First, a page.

Legs Cut Off By Funeral Home
Posted by shadmia on July 16, 2009
James Hines was a striking man – A Black Albino man who stood 6ft 7ins tall and weighted 300lbs. He lived in the town of Allendale, South Carolina and was known by almost everyone there.
James Hines,60, died of skin cancer in 2004 and his family picked out a standard-sized casket at Cave Funeral Services in Allendale. His wife, Ann Hines, said her husband’s body was only shown from the chest up at his funeral. And no one suggested a longer casket.
The funeral home is owned by Michael Cave who employed his father, Charles G. Cave to do odd jobs. Charles, who does not have the license needed to embalm a body, would help with tasks around the home like dressing and cleaning bodies. He discovered that the body of James Hines was too long to fit into the casket the family had ordered.
He decided to cut off the legs, between the ankle and the calf, with an electric saw, without consulting with the family. He then placed the severed legs in the casket with the rest of the body. Since the casket was designed to show only the head and the torso, nobody knew that James Hines legs had been sawed off. Besides family members said they were so distraught they didn’t notice anything was wrong.
Rumors about Hines’ suspected truncation started spreading through the town not long after his death in October 2004. But confirmation came four years later when a fired employee, who was the only other worker in the room with Charles Cave when Hines’ legs were cut, told the family what happened.
The authorities were called in and an investigation was started, leading to the state funeral board exhuming Hines’ body.
“It’s just like pulling the scab off an old sore. I was kind of like smoothing things out. But now it’s like starting all over again,” Ann Hines said two days after investigators pulled the casket from the ground, lifted the lid, photographed the contents and returned it to the earth, all without leaving the graveyard.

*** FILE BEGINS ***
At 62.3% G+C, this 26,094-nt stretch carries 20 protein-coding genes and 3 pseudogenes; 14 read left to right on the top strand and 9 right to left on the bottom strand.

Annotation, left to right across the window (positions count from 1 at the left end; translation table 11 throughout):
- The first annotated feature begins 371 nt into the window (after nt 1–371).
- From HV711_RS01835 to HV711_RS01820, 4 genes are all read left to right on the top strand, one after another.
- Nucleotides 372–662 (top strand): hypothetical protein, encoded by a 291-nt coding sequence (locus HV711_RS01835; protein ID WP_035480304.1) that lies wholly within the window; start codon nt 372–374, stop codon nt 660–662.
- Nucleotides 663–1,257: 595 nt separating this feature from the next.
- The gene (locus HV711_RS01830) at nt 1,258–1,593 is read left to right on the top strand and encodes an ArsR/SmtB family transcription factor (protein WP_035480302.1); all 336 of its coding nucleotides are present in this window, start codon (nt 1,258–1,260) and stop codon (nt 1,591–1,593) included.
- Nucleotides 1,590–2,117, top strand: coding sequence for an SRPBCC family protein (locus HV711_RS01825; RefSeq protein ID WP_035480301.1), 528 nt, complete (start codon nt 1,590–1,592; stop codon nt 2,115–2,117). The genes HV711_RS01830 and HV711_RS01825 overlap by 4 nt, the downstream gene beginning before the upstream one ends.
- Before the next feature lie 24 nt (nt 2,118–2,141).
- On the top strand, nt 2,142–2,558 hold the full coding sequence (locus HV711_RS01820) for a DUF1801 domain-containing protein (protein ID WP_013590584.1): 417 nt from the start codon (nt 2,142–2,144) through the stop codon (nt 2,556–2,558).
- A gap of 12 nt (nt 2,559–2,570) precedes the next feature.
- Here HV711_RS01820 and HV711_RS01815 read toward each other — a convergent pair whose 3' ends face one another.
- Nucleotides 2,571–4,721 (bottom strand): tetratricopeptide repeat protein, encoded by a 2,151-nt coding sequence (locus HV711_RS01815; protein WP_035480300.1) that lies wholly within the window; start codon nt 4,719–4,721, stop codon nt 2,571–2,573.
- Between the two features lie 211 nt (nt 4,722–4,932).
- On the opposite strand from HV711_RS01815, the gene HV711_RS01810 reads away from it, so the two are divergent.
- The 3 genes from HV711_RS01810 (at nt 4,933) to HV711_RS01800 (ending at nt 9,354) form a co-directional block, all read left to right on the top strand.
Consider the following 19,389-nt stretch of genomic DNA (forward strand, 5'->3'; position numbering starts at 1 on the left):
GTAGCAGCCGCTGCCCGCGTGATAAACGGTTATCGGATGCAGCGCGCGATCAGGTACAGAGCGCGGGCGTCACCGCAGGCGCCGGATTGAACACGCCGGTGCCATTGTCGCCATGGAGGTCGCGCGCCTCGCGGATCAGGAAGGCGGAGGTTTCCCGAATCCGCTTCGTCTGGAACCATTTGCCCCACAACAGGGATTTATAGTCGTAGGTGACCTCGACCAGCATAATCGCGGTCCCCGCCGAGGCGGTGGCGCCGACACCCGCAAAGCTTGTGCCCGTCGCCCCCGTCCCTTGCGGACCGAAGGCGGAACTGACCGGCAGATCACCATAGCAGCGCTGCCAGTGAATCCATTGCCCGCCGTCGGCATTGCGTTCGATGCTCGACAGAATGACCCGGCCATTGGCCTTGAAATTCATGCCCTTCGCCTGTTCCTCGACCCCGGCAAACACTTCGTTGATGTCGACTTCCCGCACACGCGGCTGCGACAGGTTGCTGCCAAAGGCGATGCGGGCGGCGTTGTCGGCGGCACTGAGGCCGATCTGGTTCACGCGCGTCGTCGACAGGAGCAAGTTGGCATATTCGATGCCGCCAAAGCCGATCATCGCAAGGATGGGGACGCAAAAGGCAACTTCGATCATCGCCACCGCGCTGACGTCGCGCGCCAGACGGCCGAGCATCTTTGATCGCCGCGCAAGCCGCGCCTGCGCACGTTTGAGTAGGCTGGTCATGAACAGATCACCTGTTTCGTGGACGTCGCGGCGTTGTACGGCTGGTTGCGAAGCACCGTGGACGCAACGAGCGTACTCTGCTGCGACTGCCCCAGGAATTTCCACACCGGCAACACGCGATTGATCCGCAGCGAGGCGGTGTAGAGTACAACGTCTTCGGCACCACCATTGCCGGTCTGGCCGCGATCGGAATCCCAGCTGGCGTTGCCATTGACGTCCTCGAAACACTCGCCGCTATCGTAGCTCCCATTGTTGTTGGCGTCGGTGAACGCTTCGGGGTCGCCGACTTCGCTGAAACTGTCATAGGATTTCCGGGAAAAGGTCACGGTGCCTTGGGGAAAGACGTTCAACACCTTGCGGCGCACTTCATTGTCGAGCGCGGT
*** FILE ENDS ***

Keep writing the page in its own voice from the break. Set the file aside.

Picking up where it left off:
Under South Carolina law, destroying or desecrating human remains is punishable by one to 10 years in prison. The state Board of Funeral Service voted unanimously to close Cave Funeral Home in Allendale. The board also fined funeral director Michael Cave $500 and ordered him to pay $1,500 for the investigation. Evidence also has been turned over to criminal investigators. Whether Cave can ever reapply for his license will be determined in the final order, said state licensing spokesman Jim Knight.
Michael Cave appealed the decision. He said should be allowed to keep his license because he wasn’t in the room when the legs were cut and had no idea what his father was about do. He also said there were no other blemishes on his 26-year record in the funeral business.
“It was a terrible act,” said Cave’s attorney, Rep. Jim Harrison, R-Columbia. “But these aren’t terrible people.”
Administrative Law Judge Deborah Durden gave her decision immediately after hearing the appeal and revoked the license of the funeral home. The ruling may be the end the family business founded in Allendale 49 years ago.
Harrison thinks Michael Cave could eventually go before the board and ask to be reinstated. In the meantime, the family is trying to figure out if it can complete services for a few bodies left in the home and what it should do with dozens of prepaid funeral plans, Harrison said.
Harrison said he felt the board acted especially harshly. He could find only one other time the board took away someone’s license. But Christa Bell, a lawyer for the agency that oversees the funeral board, said state law gives members discretion to remove someone’s license for any reason they see fit.
“If they cannot take the action they took in this case,” Bell said, “when can they take it?”